A drawing a day for a week, plus back story.

This is the first of a series of line drawings done in last year and intended as a bit of a departure from my cartoon stuff. See how I hesitate to call it “cartoon work” in an effort to make it sound less than it is. Cartoon work is work, but it’s hardly coal mining. Any sort of drawing is a kind of therapy as most people who do it will tell you. So I’ve been in therapy since the age of about 7.

This is Beaumaris the home town of my late father and it’s in North Wales. It’s on Anglsey, an island often left off the map of the UK for reasons of artistic laziness. The map makers just could n’t be arsed to do that fiddly little bit on the top left corner of Wales and no one would notice would they?

I did a few of these line drawings last year with the intention of then colouring them to make into prints. You can see some of them here . This one is still a work in progress and I’m not sure if it will make the cut, or I may have another go at it. I do them under the name of Edward Davies, which is my serious artist’s name. It is my real name, taken from my Uncle Edward, who was a doctor and helped deliver me all those years of therapy ago, but it generally resides beween Paul and Davies.

The colour is added digitally and I try as best I can to make them look like it’s not! I find that digital work can have a bit of a flattening look, almost atiseptic. I’d like the final thing to have an energy and immediacy that the line drawings have.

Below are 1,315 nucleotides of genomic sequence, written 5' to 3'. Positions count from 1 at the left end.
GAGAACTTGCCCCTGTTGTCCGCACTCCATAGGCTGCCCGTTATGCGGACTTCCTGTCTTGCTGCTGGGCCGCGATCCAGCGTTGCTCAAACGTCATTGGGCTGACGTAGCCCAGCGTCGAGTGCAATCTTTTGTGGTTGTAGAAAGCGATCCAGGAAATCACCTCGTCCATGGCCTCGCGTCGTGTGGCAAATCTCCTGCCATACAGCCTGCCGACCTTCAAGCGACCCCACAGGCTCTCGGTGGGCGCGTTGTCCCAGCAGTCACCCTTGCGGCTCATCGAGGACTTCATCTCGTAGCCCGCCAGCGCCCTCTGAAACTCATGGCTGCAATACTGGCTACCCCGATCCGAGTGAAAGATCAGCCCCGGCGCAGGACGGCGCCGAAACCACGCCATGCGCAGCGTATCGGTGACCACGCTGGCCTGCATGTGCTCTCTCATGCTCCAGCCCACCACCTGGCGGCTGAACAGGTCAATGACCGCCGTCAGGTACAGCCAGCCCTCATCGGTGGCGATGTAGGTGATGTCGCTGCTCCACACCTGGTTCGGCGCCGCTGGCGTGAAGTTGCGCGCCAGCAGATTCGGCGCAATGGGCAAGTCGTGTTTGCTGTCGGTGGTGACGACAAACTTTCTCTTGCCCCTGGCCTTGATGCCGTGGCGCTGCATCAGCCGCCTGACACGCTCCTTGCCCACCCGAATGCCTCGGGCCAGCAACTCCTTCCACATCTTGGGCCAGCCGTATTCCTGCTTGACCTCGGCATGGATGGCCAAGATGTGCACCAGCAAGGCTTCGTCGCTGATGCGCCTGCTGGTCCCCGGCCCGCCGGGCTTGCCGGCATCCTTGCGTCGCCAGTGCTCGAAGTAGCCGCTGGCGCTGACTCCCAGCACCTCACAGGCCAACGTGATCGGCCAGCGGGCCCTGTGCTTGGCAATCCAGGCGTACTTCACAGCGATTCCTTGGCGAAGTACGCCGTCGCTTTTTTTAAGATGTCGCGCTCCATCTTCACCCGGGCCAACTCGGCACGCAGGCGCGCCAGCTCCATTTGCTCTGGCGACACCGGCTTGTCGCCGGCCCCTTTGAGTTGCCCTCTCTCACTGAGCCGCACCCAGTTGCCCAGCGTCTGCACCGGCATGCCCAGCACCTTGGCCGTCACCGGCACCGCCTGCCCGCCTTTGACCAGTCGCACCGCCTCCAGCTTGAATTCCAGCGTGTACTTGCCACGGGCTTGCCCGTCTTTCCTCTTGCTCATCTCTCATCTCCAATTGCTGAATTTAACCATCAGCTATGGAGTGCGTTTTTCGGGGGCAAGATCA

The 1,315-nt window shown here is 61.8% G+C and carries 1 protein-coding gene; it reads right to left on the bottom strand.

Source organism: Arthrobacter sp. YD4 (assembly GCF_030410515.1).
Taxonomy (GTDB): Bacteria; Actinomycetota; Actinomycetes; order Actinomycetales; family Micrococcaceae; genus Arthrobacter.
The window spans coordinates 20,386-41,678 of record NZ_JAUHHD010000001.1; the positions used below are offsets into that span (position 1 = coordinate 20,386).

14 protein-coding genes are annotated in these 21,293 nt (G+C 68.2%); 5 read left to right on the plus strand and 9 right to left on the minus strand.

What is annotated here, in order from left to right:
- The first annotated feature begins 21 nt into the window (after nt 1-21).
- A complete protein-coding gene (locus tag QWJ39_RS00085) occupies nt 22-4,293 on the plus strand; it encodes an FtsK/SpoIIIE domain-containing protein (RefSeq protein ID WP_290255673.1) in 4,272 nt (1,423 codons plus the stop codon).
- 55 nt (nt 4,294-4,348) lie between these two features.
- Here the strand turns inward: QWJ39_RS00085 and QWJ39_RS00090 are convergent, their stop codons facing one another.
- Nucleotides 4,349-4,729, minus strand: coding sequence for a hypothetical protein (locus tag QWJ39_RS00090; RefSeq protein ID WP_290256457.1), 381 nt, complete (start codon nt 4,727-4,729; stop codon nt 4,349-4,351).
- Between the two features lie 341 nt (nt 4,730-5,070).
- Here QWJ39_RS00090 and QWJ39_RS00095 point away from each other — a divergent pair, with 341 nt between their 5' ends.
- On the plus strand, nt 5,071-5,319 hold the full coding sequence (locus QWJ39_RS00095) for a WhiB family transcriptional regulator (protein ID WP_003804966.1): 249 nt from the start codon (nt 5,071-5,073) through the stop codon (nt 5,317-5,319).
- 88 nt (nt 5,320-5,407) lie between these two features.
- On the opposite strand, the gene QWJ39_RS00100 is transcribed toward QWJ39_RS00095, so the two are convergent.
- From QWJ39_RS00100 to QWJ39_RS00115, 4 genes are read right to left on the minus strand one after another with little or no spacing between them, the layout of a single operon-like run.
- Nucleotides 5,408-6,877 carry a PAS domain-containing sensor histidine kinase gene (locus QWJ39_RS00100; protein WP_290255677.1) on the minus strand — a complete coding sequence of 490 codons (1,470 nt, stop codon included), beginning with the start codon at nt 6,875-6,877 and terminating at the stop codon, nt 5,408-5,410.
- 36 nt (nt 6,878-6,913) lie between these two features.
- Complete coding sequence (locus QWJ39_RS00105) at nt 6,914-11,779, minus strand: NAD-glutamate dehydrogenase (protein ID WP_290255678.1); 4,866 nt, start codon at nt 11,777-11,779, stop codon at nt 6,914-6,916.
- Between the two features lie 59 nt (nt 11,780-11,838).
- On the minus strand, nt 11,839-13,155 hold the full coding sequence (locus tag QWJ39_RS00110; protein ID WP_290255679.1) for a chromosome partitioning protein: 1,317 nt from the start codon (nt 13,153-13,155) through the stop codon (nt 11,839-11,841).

I’m hoping that posting these will encourage me to finish them. There will be one a day for a week. Feel free to comment, I hope you like them. If you don’t then please don’t tell me, or I’ll have to go back into therapy.

“We’ve had nothing more frightening than a VAT inspection”

These are the words spoken by my brother at our father’s funeral that have stuck very close to me. What he had to face is in this image. That’s him under the black dot. It’s quite a famous photograph from the invasion of Normandy and was taken in June on the outskirts of Cagny and features the advancing Guards Amoured Division that by September the 2nd was liberating Brussels.

On my father’s left is another Davies who sadly never made it out of Normandy. The officer pointing is Major Syrett, killed the day after this image was taken.

Our father was one of the few to survive this trip, and lived until he was 93.

I found the image in a book some years ago when Dad was still alive and I was about to go on a holiday to Normandy with the family. I wanted to know where he’d been so took a little trip around the area. I bought the book before we went and showed it to him and pointed out the image. ” That’s me there” he said calmly, and proceeded to name many of the others in the picture. I found that the image was in the Imperial War Museum Collection and got in touch with them. They printed some brilliant copies from the original negatives for me, which are now treasured by the rest of the family.

I asked him to describe the scene to me at the time, and he said: ” Well, apart from the lovely sunny day, what you don’t get from this is the noise, there were shells firing all the time, it was all pretty frightening”. Unlike my brother and I, he never had to go through a VAT inspection.